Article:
So far, when compared with some of the nights in October, November hasn’t been that cold. Today was nearer the November norm – chilly, misty, drizzly and, with the leaves now mostly off the trees, just a little bit dank and dismal. November, however, does begin to offer beautiful citrus fruit: gorgeous big lemons; neat punchy little clementines and later in the winter, bitter Seville oranges for marmalade and puddings. Lemon curd is the perfect antidote to inclement weather and dark skies – it could be jarred sunshine. I made a small jar this afternoon and I was surprised at how easy it is to make. Having successfully made lemon curd, I’m now keen to try passionfruit curd and a Seville orange curd. Zesty and creamy, it’s lovely for afternoon tea on fresh bread, plain scones or with sponge cake. It would also be great with meringues and whipped cream or incorporated into a cupcake topping.
Lemon curd is only as good as the ingredients you use, so try to find unwaxed lemons and use free range eggs if you can so that the yolks have a nice bright colour. Room-temperature lemons will produce more juice, as will rolling them on a counter with the palm of your hand for a minute. The lemon curd will thicken slightly more as it cools. I made mine with an improvised bain marie, which is not strictly necessary. However, warming the curd in a bowl over water gives you a greater control of the temperature: the curd should not come to a boil or it could split.
Makes one small jar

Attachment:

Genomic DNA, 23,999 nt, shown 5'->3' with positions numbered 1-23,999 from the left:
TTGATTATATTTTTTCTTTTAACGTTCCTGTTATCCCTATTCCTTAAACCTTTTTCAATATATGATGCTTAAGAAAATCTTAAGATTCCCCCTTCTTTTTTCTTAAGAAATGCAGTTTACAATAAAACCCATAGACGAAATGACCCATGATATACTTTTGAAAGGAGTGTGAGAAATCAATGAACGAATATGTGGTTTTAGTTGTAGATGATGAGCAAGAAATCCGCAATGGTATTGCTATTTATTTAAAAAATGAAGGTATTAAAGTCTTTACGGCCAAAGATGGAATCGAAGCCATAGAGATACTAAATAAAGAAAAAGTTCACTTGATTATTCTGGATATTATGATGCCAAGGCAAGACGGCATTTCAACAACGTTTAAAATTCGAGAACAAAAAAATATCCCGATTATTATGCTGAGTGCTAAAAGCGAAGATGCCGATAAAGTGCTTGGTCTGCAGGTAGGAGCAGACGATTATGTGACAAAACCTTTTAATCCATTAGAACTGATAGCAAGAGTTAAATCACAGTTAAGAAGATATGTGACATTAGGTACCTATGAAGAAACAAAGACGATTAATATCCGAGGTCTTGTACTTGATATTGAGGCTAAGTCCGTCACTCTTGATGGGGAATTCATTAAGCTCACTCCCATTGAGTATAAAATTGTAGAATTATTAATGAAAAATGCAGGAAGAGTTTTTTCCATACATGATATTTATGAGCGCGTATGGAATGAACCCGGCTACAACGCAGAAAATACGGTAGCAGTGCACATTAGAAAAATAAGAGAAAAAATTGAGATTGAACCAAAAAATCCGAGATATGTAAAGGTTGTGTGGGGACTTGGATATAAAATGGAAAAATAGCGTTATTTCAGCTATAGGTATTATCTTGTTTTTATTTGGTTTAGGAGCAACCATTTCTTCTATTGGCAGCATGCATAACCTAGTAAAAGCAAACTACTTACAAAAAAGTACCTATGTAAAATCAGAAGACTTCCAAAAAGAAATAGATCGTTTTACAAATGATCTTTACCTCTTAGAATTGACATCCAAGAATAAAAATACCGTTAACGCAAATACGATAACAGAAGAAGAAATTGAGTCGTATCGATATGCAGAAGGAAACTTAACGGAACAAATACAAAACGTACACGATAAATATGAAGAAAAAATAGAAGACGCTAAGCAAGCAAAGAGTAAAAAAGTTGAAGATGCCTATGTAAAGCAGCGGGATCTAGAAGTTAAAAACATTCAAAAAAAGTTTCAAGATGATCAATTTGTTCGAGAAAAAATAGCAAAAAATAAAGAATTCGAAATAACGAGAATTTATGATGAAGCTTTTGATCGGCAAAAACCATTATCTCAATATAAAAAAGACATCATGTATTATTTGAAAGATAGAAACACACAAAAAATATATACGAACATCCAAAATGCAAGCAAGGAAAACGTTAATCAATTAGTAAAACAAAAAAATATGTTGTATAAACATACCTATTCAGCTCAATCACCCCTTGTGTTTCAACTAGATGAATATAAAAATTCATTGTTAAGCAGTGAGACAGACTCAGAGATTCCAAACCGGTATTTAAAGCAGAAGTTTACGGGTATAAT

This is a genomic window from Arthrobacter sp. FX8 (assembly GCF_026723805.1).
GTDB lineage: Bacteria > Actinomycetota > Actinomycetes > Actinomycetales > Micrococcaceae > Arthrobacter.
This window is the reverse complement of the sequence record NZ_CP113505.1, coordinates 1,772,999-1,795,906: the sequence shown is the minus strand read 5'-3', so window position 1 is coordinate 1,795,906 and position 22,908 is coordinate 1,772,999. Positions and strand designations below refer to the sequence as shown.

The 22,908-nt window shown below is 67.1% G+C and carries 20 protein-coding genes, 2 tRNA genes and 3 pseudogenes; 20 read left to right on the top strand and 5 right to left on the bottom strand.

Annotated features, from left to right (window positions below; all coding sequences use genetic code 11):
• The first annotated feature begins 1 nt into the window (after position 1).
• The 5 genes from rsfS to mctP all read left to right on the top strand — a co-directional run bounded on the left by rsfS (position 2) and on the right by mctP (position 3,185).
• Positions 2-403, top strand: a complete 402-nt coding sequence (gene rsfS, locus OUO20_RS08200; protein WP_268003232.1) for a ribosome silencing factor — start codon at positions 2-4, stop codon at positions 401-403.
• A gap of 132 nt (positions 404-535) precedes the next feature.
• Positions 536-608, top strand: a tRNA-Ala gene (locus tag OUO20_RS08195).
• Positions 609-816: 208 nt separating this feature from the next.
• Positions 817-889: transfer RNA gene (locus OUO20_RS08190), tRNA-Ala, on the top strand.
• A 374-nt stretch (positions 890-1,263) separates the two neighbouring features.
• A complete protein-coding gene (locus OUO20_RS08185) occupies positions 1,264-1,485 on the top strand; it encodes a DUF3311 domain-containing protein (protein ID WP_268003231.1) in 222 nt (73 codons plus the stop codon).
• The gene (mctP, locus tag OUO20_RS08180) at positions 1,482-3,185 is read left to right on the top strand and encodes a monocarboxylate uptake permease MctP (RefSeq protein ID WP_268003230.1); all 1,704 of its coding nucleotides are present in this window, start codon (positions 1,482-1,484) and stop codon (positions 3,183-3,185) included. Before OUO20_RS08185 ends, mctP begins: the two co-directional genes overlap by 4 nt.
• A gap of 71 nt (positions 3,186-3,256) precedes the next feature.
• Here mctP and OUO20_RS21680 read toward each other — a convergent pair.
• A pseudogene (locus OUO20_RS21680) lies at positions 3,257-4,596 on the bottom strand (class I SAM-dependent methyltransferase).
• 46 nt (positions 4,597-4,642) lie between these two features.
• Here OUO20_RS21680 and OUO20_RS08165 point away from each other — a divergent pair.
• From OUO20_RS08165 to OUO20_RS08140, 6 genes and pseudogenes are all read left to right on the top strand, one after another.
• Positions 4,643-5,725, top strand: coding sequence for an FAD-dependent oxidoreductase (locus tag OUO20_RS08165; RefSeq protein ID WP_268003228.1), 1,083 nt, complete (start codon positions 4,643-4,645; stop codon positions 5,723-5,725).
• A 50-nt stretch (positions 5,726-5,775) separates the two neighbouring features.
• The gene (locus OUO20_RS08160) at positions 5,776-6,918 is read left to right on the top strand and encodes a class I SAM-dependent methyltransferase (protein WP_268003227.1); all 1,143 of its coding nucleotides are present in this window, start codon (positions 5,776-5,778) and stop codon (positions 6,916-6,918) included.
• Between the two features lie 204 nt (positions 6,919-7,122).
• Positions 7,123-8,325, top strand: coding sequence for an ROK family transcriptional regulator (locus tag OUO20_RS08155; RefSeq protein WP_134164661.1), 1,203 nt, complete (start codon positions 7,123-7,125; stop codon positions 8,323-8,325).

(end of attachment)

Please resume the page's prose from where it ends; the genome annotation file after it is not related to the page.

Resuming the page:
125g caster sugar
50g butter, cut into cubes
2 lemons, unwaxed
3 egg yolks, beaten
– Put the butter and sugar into a heat-proof bowl and place over a saucepan with about 1.5 inches of water in it. Gently bring the water to a simmer under the bowl, stirring the butter and sugar till the butter has melted and the sugar has dissolved. Using the smallest-holed microplane grater you have, zest only the very top layer of the lemons. The zest should be very fine as it should dissolve in the curd rather than being apparent afterwards. Juice the lemons and pour into the bowl, ensuring that no pips enter the mixture. Continue to warm through. Add the beaten egg yolks and whisk regularly. Bring the water below up to a boil and make sure the pan has enough water in it. Heat a glass jar in a hot oven for about five minutes to sterilise it. Cook the lemon curd for about 15 minutes, or until your finger leaves a lasting path in it on the back of a spoon. It should be thick and custardy when you take it off the heat. Pour into your jar. It should keep for about a fortnight in the fridge.
Doilies from Meadows & Byrne, Dun Laoghaire